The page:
More and more hours worked to pay rent in main Portuguese cities

in News · 20-03-2020 01:00:00 · 5 Comments
More and more hours worked to pay rent in main Portuguese cities

According to a recent analysis by Nestpick.com, the largest aggregator of furnished apartments for medium and long term rentals, in Portugal you have to work more and more hours to pay the rent, taking into account that the increase in wages did not accompany the increase in the cost of rentals.

According to the home search platform, which aggregates the offer of houses advertised on the main rental web pages, and has more than one million properties listed worldwide, the average price of housing in Portugal has risen noticeably in the last year, increasing the share of wages needed to pay rent in the main Portuguese cities.
Taking as a reference the average monthly cost of renting a furnished 1 bedroom apartment, the cities that recorded the greatest increases in the period between January 2019 and January 2020 were Coimbra, with an increase of 83 percent and where the value went from an average from 410 Euros to 750 Euros, and Porto, with an increase of 82.5 percent, where the average cost reached 1,440 Euros in January this year. Lisbon was the only city that did not register an increase, with an average rent costing around 1,300 Euros.
According to the figures from Nestpick, the increase in rents in Coimbra and Porto are well above that registered in large European cities, such as Paris (40 percent), Madrid (38.5 percent), London (16 percent) and 3,8 percent in Berlin, a city with one of the lowest rates of self-housing in Europe and where authorities have recently taken steps to freeze rising rent prices and stem the growing shortage of affordable housing.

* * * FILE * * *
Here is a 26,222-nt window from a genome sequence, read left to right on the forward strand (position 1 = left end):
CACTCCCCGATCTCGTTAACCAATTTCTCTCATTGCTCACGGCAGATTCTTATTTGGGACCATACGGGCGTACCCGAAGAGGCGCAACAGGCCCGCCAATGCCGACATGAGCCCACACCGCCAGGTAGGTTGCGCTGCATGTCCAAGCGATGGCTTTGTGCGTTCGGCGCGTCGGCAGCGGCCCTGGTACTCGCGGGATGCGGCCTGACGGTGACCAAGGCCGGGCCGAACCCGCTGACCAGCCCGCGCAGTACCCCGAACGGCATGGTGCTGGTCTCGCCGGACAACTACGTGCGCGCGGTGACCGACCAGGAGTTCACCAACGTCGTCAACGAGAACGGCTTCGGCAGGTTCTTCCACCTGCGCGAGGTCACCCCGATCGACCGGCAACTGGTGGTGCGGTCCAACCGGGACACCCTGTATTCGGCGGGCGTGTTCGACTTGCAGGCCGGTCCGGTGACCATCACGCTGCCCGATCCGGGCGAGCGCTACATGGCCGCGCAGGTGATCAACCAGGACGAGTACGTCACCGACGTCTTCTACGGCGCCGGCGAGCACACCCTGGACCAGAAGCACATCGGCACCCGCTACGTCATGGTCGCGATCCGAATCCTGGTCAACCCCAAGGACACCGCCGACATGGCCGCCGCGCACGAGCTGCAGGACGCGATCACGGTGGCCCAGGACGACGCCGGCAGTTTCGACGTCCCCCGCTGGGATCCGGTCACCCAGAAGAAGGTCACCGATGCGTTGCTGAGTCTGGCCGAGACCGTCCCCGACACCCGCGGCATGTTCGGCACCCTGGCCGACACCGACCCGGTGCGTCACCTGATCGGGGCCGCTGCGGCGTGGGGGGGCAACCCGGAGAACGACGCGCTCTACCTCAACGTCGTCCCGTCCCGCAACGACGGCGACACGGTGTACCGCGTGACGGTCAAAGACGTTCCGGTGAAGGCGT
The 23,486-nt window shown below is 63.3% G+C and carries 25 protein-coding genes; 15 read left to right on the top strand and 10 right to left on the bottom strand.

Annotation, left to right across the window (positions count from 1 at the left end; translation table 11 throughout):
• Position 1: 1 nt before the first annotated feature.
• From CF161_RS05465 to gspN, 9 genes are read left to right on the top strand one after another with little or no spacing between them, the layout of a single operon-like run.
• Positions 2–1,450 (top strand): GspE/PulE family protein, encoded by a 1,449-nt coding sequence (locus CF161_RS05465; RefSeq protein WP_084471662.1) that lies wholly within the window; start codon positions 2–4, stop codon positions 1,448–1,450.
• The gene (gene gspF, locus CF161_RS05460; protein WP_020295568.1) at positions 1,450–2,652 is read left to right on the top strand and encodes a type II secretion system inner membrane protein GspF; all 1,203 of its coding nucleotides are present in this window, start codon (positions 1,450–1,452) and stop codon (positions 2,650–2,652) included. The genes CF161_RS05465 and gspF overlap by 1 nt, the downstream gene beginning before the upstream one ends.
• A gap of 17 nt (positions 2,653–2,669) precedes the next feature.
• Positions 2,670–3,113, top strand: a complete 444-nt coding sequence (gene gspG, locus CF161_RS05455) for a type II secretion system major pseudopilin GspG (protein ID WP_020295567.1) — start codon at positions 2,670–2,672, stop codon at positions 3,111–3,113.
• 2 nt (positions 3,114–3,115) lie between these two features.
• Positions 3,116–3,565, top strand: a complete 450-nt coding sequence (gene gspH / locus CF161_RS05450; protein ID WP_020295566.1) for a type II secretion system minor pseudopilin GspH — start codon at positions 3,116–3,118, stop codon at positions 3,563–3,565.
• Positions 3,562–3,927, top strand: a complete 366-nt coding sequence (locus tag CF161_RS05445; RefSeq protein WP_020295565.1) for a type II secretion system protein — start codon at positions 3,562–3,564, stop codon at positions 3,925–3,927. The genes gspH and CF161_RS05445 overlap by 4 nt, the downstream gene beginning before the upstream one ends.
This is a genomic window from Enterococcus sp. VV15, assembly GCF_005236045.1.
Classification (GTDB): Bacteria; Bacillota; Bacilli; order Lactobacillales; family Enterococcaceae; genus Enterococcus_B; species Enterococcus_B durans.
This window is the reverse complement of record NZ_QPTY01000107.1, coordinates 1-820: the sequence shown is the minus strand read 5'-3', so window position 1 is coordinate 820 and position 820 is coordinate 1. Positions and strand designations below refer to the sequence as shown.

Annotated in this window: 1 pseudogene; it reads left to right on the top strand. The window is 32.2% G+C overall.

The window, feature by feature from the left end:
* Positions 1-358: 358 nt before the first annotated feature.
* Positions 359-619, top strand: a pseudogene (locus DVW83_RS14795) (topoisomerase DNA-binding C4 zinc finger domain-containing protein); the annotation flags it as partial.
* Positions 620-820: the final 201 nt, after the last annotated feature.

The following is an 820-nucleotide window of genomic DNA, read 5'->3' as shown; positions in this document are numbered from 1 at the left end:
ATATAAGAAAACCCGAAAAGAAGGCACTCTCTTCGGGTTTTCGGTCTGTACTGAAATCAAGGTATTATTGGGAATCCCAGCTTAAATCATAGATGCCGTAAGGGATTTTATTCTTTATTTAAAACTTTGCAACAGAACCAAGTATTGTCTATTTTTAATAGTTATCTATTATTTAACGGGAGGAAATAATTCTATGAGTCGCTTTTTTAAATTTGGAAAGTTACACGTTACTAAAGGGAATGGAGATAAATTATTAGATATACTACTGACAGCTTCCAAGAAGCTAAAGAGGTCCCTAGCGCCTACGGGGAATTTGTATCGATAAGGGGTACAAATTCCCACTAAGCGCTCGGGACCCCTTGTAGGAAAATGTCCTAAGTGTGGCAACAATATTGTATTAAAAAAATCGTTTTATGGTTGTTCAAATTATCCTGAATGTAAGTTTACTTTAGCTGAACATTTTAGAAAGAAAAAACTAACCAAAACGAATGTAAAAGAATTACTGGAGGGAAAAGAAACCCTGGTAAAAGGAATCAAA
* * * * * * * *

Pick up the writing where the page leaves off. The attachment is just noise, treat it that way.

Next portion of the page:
Based on the average value of rents for furnished apartments with 1 bedroom, of the cities analyzed the most expensive is London with 2,625 Euros per month, followed by Paris, 2,345 Euros, Madrid with rents of around 1,700 and finally Berlin whose value of 1,470 Euros is very close to the 1,300 Euros in Lisbon.
The reality of disposable incomes and the cost of living are creating an obstacle for businesses and cities struggling to attract highly qualified labour. According to the National Statistics Institute, in 2019 the average gross salary in Portugal reached 1,276 Euros, growing 2.7 percent, but still almost 64 percent below the European average of 2,091 gross Euros per month, according to the VII Monitor Adecco’s Annual Salary Report. The difference between Portugal and Germany, for example, is 1,518 Euros per month, that is, a worker in Portugal has to work, on average, more than 26 months to have similar income to that of a German worker, in just one year.
The small difference between the average cost of rent in Lisbon and Berlin (13 percent), means that a worker in Lisbon has to work many more hours per month to be able to pay a rental compared to a worker in Berlin.
“The rental price in Portugal has been rising year after year and the analysis of the data we have from 2019 highlights that this trend shows no signs of slowing down, at least in the short term”, said Ömer Kucukdere, founder and CEO of Nestpick. “While this may be good news for homeowners, it is also an indication of how difficult it is today and in the near future for students and young workers to find a place to live in the city at a reasonable cost. Our commitment is to offer a simple and free platform that allows them to search, compare and choose a house to rent that best fits their resources.”